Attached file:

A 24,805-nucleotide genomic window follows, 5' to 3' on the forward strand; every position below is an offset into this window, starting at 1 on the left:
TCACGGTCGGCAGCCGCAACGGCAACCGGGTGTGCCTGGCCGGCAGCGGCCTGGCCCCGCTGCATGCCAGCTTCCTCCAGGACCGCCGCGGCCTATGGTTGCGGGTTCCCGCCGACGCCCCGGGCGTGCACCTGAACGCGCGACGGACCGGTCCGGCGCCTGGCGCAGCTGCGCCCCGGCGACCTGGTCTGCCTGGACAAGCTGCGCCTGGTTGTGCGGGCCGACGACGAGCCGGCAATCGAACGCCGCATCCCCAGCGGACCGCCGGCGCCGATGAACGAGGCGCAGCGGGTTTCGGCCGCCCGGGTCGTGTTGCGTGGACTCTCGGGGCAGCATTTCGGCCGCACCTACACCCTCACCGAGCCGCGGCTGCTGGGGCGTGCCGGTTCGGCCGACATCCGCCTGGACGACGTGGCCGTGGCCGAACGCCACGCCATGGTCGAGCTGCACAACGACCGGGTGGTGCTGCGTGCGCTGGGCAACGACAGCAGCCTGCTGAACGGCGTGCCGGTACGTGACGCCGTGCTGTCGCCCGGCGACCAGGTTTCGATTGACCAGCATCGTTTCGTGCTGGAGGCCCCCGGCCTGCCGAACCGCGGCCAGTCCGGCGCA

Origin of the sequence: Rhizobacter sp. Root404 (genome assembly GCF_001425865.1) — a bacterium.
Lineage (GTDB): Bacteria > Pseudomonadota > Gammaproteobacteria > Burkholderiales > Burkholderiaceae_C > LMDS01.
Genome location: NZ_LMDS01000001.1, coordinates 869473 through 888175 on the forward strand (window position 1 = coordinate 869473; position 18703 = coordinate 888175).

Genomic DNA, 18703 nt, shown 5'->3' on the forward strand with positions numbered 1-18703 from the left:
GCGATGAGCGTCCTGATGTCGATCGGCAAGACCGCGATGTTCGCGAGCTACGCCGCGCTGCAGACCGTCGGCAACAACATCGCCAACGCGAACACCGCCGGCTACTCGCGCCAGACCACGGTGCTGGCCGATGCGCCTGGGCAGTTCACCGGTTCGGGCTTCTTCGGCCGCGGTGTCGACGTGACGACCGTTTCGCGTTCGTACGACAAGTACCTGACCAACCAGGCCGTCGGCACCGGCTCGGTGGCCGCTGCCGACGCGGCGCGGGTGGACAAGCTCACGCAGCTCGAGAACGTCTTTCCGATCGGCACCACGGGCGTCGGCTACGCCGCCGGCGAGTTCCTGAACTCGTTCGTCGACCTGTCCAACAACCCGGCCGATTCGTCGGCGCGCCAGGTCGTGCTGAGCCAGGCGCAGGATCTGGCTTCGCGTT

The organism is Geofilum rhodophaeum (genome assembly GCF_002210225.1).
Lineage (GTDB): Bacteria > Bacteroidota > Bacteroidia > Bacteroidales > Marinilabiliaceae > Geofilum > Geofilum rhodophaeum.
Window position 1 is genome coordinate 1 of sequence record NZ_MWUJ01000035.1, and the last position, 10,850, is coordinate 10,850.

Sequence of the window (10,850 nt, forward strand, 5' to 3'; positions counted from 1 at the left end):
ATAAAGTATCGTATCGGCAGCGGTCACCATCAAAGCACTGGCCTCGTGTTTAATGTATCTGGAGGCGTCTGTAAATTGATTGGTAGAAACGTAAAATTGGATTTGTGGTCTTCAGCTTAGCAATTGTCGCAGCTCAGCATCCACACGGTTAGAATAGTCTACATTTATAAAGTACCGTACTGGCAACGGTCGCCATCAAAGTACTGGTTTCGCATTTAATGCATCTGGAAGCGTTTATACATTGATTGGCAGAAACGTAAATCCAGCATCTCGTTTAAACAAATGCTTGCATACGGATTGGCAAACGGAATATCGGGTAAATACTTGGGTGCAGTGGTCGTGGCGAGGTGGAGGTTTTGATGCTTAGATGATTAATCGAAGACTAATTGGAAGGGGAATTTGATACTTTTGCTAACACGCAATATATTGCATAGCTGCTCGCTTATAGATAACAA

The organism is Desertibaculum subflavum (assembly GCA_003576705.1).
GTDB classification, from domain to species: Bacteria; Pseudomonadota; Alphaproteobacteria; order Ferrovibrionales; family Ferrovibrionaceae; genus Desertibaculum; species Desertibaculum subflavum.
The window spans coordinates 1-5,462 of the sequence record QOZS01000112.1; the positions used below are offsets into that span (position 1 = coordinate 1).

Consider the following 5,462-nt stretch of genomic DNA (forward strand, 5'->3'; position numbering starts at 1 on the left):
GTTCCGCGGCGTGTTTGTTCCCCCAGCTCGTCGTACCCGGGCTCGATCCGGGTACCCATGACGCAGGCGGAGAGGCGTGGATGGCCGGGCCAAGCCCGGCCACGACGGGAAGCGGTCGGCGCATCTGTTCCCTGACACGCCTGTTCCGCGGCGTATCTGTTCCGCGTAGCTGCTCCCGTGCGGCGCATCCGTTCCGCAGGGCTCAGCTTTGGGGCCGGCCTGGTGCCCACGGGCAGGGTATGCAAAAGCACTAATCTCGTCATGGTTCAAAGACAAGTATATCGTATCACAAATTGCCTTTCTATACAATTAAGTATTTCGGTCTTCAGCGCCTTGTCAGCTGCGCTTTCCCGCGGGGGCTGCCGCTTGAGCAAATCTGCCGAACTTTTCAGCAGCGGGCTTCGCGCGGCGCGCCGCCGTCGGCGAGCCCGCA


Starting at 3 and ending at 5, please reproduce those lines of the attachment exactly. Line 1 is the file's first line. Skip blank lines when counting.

Origin of the sequence: Rhizobacter sp. Root404 (genome assembly GCF_001425865.1) — a bacterium.
Lineage (GTDB): Bacteria > Pseudomonadota > Gammaproteobacteria > Burkholderiales > Burkholderiaceae_C > LMDS01.
Genome location: NZ_LMDS01000001.1, coordinates 869473 through 888175 on the forward strand (window position 1 = coordinate 869473; position 18703 = coordinate 888175).